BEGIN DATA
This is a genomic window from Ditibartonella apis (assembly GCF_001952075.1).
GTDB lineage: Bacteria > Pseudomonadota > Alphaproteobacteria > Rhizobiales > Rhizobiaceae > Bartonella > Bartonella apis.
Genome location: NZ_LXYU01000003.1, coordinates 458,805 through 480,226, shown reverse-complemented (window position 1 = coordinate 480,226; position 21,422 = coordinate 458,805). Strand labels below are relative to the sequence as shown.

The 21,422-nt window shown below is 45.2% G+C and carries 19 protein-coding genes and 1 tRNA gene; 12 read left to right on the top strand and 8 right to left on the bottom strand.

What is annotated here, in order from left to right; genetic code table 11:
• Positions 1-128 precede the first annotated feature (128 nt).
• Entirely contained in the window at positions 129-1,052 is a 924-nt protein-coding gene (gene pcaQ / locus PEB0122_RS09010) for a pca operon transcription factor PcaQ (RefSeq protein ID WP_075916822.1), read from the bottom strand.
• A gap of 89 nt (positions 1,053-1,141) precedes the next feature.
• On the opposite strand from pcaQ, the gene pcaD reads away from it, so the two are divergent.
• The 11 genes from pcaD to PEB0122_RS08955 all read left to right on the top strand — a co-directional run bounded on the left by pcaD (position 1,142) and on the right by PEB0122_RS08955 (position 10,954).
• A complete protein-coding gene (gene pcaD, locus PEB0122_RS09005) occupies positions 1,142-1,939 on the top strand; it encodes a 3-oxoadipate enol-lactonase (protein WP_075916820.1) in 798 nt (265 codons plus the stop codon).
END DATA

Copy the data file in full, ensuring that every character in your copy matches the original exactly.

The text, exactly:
This is a genomic window from Ditibartonella apis (assembly GCF_001952075.1).
GTDB lineage: Bacteria > Pseudomonadota > Alphaproteobacteria > Rhizobiales > Rhizobiaceae > Bartonella > Bartonella apis.
Genome location: NZ_LXYU01000003.1, coordinates 458,805 through 480,226, shown reverse-complemented (window position 1 = coordinate 480,226; position 21,422 = coordinate 458,805). Strand labels below are relative to the sequence as shown.

The 21,422-nt window shown below is 45.2% G+C and carries 19 protein-coding genes and 1 tRNA gene; 12 read left to right on the top strand and 8 right to left on the bottom strand.

What is annotated here, in order from left to right; genetic code table 11:
• Positions 1-128 precede the first annotated feature (128 nt).
• Entirely contained in the window at positions 129-1,052 is a 924-nt protein-coding gene (gene pcaQ / locus PEB0122_RS09010) for a pca operon transcription factor PcaQ (RefSeq protein ID WP_075916822.1), read from the bottom strand.
• A gap of 89 nt (positions 1,053-1,141) precedes the next feature.
• On the opposite strand from pcaQ, the gene pcaD reads away from it, so the two are divergent.
• The 11 genes from pcaD to PEB0122_RS08955 all read left to right on the top strand — a co-directional run bounded on the left by pcaD (position 1,142) and on the right by PEB0122_RS08955 (position 10,954).
• A complete protein-coding gene (gene pcaD, locus PEB0122_RS09005) occupies positions 1,142-1,939 on the top strand; it encodes a 3-oxoadipate enol-lactonase (protein WP_075916820.1) in 798 nt (265 codons plus the stop codon).